Tuesday, July 15, 2008

Associated Content review time

Associated Content has been behind on reviews ever since the $5000 call for content contest. I submitted one on July 1st and one on July 2nd and received offers on them yesterday. Today I received offers on articles submitted on July 4th and 5th, so maybe they're starting to catch up!

Thursday, July 10, 2008

Get the basics right!

I don't know if I've talked about this before, but if I did, it bears repeating! Many writers never learn the basics of writing. Their spelling and grammar are bad and they have no idea of how a story/article/book/whatever is supposed to be structured. If you want people to pay you for your writing, you have to give them good quality for their money. Do whatever it takes to get the writing basics: take a class, buy a book and study, whatever works for you. Nail your spelling and grammar, and your writing will automatically improve. Of course, you sometimes need to just write and let it flow...but if you have studied your grammar and spelling, they will be innate and you won't have to think about them while your creative juices flow. Until then, go ahead and write, but be prepared to go back through the work later and correct it.

My grammar is not always perfect, but I have several resources I refer to when I'm unsure of something. Of course, boo-boos will still slip through, but the majority of my work is clean, and that goes a long way.

Wednesday, July 9, 2008

Thank you for helping me reach my goal!

A couple of weeks ago, I asked for some pity clicks on my Associated Content articles so I could meet my goal of earning $5 in page view bonus this month. We did it! With 4 cents to spare at $5.04. This month, I would like to reach $10. Can I do it? I am adding some new articles, all of which are in queue at the moment. They are mini dance lessons, so check them out when they post! You can subscribe to my profile and receive an email every time I post an article by clicking on the "subscribe" button on my Associated Content profile--there is a link on the right-hand side of this blog.

Tuesday, July 8, 2008

1st Place!

I am excited to announce that my story The Fire was the first place winner in the June Accentuate Writers Forum contest! I will be receiving my $50 in prize money tomorrow. Yippee! Even better than the prize money is the fact that my stories will appear in an anthology of all of the contest winners, produced by Accentuate Services (Michy may need to correct me on which entity is actually producing it, but it's too darn late for me to think about it) and due to come out next February. I will have copies available for sale, or I'm sure you will be able to buy them through outlets Michy will announce. I am becoming increasingly incoherent, so here's the announcement!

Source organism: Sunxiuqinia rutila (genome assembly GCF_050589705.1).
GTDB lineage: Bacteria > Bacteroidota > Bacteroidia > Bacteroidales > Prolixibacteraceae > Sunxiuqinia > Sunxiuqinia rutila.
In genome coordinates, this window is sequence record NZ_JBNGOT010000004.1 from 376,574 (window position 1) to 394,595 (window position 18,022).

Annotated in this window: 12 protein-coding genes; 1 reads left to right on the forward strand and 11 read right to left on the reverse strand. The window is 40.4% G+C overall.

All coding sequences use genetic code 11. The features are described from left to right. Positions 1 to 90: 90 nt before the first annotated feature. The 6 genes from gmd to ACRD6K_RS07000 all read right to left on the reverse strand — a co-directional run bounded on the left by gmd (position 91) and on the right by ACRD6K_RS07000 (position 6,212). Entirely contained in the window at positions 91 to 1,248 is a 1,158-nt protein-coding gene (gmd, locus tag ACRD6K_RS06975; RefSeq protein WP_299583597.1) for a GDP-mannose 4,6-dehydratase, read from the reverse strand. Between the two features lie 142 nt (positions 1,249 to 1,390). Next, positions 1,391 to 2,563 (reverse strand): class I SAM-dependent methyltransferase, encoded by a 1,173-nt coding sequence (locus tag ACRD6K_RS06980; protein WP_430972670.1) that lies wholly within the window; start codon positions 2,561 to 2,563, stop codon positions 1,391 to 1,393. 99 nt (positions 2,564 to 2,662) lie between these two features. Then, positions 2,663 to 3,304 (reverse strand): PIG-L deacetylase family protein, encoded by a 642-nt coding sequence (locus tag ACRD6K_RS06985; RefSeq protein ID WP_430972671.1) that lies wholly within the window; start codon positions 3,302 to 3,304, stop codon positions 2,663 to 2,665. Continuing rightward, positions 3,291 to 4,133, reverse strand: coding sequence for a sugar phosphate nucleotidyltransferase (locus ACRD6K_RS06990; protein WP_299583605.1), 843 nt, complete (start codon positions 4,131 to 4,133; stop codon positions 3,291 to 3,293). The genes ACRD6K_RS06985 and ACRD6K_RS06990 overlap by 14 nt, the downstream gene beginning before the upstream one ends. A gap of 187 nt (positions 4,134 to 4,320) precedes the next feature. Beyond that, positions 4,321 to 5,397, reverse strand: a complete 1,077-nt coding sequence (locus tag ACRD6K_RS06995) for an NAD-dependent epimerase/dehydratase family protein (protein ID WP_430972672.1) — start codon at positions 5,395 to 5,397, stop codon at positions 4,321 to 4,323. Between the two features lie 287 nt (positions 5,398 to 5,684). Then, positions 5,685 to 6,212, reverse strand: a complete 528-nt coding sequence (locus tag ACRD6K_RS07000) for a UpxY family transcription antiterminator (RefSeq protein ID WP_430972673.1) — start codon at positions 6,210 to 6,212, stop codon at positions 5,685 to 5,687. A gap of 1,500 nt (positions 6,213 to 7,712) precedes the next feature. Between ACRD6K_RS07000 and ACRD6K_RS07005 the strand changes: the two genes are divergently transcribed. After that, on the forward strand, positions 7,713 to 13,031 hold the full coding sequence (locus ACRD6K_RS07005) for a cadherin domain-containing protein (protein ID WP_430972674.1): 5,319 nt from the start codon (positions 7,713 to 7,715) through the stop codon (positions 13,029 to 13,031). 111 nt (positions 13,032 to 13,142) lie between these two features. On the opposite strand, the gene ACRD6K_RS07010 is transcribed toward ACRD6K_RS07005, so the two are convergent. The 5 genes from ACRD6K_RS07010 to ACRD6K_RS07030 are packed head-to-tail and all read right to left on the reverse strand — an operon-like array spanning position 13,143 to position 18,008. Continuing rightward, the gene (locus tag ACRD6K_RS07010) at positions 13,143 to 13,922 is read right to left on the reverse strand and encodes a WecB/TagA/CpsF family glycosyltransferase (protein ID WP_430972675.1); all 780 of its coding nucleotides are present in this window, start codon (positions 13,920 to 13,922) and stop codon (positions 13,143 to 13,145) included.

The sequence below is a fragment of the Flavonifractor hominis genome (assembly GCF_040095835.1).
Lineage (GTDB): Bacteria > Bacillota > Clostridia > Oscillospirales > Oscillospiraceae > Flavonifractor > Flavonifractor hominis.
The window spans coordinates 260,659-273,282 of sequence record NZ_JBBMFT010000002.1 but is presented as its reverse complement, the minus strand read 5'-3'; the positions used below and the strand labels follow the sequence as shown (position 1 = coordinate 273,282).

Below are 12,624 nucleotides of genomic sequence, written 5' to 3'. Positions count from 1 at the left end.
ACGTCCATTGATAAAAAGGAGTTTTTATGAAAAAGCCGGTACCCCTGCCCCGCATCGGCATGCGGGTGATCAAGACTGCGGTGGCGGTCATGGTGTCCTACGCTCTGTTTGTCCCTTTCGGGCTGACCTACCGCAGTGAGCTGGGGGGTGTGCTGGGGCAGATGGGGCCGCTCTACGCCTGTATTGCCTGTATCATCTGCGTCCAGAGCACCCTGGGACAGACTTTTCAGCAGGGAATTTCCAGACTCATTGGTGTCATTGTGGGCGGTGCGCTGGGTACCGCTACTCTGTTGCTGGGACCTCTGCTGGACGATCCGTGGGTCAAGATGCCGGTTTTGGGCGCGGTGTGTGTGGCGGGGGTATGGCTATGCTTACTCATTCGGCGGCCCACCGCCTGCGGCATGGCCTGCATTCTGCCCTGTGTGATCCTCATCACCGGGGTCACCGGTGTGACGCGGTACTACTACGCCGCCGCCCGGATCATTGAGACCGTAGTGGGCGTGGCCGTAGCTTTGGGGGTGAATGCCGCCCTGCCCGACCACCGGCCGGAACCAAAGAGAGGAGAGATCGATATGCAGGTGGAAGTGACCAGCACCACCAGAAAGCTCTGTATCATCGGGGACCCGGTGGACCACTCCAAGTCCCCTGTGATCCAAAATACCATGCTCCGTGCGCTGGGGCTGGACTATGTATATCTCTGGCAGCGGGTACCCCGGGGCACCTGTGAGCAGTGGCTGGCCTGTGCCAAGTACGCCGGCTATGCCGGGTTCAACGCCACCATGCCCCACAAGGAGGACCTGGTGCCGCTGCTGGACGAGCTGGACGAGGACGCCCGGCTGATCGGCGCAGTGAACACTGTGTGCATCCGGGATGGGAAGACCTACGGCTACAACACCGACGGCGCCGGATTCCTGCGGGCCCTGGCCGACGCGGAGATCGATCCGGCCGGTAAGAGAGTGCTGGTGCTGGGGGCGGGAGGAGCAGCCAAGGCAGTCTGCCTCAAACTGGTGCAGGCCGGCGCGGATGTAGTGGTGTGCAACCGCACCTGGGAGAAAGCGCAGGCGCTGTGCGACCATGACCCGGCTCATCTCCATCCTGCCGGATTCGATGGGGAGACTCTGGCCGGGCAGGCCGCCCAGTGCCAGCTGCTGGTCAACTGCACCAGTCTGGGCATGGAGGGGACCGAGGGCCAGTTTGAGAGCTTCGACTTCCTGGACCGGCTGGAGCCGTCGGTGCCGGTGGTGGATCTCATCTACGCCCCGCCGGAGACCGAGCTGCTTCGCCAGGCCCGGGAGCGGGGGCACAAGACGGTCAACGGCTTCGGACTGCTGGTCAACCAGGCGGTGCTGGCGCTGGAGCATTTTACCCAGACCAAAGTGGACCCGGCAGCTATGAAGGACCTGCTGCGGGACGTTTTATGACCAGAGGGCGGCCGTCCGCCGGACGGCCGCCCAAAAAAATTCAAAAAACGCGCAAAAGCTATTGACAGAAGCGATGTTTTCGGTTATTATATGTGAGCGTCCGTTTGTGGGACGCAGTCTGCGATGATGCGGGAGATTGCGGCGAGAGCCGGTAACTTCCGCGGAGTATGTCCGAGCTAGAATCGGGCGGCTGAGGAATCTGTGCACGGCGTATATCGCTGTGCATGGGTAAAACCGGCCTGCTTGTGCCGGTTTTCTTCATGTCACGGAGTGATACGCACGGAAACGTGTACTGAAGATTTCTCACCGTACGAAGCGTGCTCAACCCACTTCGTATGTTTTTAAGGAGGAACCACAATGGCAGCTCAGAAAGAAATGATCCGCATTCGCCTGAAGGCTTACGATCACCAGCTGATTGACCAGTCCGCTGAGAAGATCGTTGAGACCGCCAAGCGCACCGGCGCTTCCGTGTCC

These contests are a great way to stretch your skills as a writer and get some feedback while you're at it...with the possibility of winning some money and a publishing contract! I highly recommend them.

Saturday, July 5, 2008

OMG...I'm a finalist!

Michy just announced the finalists in the June contest, and I am one of them! Yippee! The winners will be announced next will I sleep until then??

Michy's announcement on her blog

Michy announced the new short story contest!

Michelle L. Devon has done it again...and this time, first prize is $100! What are you waiting for? Get on over to Accentuate Writers Forum and sign up for the short story contest. The theme is "Winds of Change". I'm furiously trying to think of what to write about. We have until August 20th!

Friday, July 4, 2008


ODesk is an online bidding site for freelancers. They have jobs in a number of different categories from technical to voice-overs to writing and editing jobs. I have secured and completed one job through them so far and it was quite satisfactory. I have also made contact with a couple of people who may hire me for future projects. It is free to join and use as a freelancer--the buyer of your services pays a fee to oDesk. Like any online bidding site, many of the buyers are pretty cheap and you have to compete with people who will work for $3/hour, but there are some buyers who are more interested in quality and are willing to pay more for a native English speaker with good writing skills.